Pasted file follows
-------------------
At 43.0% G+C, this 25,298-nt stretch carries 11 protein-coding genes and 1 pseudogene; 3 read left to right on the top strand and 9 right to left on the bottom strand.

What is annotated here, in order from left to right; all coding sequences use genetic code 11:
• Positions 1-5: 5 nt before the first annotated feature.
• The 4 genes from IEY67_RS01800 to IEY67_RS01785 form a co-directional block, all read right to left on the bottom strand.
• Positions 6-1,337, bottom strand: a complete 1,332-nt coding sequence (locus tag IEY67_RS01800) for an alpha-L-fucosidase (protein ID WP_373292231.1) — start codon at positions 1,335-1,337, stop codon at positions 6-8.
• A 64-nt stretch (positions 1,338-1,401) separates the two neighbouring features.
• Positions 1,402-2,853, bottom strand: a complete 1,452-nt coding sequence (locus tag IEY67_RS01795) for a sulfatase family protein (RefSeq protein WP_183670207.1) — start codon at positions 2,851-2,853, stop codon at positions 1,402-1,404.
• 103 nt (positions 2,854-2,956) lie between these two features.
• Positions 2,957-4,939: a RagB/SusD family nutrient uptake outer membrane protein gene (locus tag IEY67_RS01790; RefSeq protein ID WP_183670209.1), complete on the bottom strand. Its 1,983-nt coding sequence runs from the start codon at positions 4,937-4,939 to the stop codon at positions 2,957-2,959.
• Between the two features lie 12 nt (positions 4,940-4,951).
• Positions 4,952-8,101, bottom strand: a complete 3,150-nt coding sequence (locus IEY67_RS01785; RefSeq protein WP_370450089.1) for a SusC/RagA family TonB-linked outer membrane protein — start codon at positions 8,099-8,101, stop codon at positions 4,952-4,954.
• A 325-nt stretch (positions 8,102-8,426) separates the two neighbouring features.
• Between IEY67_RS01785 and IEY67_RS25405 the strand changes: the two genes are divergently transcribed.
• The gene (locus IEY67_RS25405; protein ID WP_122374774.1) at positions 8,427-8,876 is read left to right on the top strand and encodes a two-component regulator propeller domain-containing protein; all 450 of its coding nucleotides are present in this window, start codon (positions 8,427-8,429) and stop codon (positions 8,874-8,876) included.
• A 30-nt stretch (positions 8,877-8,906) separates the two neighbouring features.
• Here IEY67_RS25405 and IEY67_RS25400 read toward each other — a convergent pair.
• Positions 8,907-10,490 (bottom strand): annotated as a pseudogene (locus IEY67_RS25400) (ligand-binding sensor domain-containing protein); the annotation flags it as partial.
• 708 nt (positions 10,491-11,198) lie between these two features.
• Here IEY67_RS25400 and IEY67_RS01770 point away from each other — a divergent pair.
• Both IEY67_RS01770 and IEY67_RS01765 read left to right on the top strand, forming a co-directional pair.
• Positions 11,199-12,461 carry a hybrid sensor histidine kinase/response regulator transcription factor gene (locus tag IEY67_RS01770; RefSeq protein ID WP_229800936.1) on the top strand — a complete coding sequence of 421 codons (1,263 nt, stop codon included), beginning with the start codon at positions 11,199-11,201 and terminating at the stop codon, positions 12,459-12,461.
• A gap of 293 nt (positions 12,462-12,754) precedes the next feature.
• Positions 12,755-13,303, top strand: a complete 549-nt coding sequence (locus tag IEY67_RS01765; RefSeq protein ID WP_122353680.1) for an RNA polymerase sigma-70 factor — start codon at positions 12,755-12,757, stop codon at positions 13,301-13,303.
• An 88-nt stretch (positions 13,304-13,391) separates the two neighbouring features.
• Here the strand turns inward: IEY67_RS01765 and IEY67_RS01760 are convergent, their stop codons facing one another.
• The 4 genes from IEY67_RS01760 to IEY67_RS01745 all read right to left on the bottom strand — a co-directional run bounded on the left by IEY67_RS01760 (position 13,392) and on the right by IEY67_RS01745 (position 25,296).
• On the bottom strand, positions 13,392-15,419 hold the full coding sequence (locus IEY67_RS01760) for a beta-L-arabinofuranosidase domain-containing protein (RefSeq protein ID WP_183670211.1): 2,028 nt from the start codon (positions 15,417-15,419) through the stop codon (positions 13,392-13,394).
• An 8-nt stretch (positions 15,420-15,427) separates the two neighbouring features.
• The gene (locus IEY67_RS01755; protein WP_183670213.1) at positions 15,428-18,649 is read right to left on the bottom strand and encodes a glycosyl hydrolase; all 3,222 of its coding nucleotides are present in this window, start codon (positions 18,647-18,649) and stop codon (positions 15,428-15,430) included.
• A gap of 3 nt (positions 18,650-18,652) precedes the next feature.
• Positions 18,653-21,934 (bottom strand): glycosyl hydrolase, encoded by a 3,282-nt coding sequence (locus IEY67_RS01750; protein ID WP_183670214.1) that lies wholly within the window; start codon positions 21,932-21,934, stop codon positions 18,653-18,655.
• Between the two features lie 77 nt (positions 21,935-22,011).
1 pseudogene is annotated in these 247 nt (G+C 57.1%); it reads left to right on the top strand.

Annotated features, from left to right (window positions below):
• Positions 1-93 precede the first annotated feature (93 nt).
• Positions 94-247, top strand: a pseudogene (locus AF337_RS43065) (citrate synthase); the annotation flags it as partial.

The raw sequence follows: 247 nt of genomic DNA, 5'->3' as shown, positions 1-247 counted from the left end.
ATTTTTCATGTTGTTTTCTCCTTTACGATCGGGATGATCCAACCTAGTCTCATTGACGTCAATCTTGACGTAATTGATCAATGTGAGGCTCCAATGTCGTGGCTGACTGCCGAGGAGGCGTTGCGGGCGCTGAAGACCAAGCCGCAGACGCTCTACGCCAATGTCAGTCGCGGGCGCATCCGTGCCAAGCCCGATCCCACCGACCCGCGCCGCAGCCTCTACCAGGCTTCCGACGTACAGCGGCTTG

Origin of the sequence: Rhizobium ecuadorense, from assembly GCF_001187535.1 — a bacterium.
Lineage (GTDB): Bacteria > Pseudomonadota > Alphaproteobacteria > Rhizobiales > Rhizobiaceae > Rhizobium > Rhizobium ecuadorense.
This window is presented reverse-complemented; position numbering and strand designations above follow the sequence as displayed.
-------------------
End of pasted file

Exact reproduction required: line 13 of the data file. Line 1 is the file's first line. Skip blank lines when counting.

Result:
• Between IEY67_RS01785 and IEY67_RS25405 the strand changes: the two genes are divergently transcribed.